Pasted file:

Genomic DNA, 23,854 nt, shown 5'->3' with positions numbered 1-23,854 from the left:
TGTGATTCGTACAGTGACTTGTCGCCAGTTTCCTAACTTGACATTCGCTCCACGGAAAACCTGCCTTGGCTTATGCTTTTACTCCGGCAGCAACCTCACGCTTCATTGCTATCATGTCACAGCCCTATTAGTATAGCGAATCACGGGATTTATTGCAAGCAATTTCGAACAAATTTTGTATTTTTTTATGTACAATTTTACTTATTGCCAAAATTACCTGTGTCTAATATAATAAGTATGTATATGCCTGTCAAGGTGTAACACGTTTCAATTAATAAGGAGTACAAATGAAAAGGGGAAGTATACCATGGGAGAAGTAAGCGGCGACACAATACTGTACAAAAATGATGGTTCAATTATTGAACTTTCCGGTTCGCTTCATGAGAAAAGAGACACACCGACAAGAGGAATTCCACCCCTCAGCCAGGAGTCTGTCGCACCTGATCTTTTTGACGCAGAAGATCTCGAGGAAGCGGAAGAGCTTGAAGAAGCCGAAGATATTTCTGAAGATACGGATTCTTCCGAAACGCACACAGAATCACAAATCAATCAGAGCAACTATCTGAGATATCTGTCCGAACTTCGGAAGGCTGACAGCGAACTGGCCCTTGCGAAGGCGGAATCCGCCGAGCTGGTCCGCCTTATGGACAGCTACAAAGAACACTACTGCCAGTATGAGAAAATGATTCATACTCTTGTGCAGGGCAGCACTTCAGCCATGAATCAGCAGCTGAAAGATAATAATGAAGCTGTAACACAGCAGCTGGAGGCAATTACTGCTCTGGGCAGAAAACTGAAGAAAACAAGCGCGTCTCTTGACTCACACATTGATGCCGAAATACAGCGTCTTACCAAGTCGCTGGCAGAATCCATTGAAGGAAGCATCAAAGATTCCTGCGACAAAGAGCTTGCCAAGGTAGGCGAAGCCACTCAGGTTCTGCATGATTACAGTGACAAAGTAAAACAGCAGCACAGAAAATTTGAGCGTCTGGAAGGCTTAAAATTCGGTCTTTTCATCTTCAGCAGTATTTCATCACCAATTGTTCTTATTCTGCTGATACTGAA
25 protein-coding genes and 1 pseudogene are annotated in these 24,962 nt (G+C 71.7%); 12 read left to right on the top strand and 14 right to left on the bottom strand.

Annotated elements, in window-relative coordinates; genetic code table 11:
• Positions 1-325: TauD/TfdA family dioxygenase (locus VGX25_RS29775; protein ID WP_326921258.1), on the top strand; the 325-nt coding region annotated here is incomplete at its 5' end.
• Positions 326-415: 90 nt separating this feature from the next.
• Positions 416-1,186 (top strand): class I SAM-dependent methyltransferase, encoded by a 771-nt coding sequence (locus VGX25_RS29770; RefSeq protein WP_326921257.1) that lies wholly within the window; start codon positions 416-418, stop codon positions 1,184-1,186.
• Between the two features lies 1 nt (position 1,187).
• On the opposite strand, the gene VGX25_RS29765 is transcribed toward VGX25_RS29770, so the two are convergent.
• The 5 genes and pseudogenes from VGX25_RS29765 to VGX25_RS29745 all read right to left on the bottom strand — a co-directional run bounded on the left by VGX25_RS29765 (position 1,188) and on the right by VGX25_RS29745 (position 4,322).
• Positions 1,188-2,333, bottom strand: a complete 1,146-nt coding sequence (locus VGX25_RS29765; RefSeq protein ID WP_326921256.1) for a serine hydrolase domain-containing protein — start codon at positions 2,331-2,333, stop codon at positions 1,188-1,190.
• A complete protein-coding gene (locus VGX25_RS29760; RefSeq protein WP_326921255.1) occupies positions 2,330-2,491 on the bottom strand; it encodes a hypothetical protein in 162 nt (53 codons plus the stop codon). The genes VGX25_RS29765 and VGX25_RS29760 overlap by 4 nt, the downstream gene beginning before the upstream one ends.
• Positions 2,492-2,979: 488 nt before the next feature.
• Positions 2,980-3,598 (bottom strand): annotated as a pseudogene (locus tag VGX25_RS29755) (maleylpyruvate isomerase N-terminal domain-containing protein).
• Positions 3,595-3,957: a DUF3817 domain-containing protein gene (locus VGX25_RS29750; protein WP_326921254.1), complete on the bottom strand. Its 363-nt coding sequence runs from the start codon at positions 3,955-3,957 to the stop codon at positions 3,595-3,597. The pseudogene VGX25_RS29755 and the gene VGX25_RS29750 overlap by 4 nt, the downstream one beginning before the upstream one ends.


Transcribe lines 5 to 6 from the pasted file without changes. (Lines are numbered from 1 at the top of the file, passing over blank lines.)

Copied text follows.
• Positions 1-325: TauD/TfdA family dioxygenase (locus VGX25_RS29775; protein ID WP_326921258.1), on the top strand; the 325-nt coding region annotated here is incomplete at its 5' end.
• Positions 326-415: 90 nt separating this feature from the next.